Usually, he stands behind me. I tell him to go before he goes out. That time, he was going to get a jump on everybody. We were all watching the ball. We thought it was potentially a home run. We were watching the ball.

It's not going to happen again. I'm hoping that him and other kids aren't prohibited from being in the dugout. I'm not proud of it. I don't like seeing my son all over TV in that light. Some people think it's cute, but I don't. I don't like watching him in the paper. He told me he's tired of being in the paper himself.

In another light, I'm just hoping that this -- they don't come up with some Darren Baker rule that prohibits kids from being in the dugout, being able to do these things.

Q. You talked about your game plan going into Game 2, Russ. What do you think was the flaw in the game plan? If anything, will you change anything going in tomorrow?

RUSS ORTIZ: The biggest thing was just executing pitches. I got behind. Whatever pitch I threw, I just didn't execute it where I wanted to. This is a very good hitting team. They're going to jump all over pitches that are down the middle, that are up. To me, that was the biggest thing.

I believe I can go in with the same mental approach and the same physical approach that I had the last time. There might be a couple things that I saw, make adjustments on. For the most part, it was just executing pitches. That's pretty much what it is this time, just making sure I execute pitches.

That's a big change, but in my mind, it's very capable of happening. That's my plan, is to execute.

Q. Has it occurred to you that tomorrow night you'll be starting the most important game in San Francisco Giant's history? I wonder if I could have your thoughts on that, and your thoughts on this being such an important game, too, Dusty.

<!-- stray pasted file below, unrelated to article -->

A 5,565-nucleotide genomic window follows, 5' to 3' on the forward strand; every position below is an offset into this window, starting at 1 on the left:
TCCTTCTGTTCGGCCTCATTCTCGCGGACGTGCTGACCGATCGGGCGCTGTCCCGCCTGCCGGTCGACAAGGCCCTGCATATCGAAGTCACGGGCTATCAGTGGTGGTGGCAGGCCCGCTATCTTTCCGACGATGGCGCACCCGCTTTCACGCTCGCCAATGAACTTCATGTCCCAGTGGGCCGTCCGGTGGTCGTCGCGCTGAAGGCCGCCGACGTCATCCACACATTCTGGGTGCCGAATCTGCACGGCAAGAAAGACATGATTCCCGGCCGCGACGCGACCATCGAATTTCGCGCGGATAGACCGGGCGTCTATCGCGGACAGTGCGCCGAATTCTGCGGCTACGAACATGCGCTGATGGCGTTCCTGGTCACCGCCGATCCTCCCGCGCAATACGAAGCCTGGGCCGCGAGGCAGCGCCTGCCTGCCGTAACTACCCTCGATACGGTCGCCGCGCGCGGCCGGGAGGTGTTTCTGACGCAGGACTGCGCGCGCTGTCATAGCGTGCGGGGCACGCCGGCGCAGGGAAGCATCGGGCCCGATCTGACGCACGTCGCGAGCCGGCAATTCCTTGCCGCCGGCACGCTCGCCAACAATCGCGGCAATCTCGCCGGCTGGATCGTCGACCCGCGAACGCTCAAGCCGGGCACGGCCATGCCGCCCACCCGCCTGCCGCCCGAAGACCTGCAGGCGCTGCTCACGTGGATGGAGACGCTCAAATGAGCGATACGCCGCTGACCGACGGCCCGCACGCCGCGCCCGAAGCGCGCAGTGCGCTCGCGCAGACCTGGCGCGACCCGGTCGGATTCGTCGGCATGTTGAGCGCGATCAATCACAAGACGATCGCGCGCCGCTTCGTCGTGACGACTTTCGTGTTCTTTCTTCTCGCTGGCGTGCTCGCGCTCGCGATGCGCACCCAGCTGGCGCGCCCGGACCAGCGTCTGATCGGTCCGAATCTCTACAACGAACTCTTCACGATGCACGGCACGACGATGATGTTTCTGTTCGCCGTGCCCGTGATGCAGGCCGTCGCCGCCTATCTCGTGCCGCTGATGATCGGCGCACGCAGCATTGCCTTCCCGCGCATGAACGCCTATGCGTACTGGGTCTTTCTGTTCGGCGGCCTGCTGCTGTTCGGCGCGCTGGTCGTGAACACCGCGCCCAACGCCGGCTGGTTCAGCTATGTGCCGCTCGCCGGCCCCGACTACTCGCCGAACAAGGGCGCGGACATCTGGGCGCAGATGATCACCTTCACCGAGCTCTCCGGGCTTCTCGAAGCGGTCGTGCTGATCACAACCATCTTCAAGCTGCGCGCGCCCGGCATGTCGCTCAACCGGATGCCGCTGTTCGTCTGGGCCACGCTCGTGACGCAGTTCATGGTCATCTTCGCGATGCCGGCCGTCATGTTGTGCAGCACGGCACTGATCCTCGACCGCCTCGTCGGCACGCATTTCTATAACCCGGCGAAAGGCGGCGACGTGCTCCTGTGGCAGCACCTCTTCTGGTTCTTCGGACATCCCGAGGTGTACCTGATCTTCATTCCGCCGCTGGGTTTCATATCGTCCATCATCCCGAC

RUSS ORTIZ: The way I am, I mean, I try to get ready for the game. I don't think I've ever really measured significance maybe until after the fact because knowing myself, thinking about it too much, I think it would allow me to kind of deter my thought process as far as getting ready for the game and doing what I need to do to be prepared to do my job.

I kind of just leave that to after the fact, because it can be a distraction to me. Not to say that's a distraction for everybody. I think the only thing it does for me is makes sure that I am ready. I believe that I'm ready to help this team win a ballgame tomorrow. You know, after the fact, maybe we'll talk about that again.

DUSTY BAKER: In my mind, I know it's a very important game, but I don't think about history because I was always taught that history is something that is basically in the past. You don't worry about making history in the present or the future.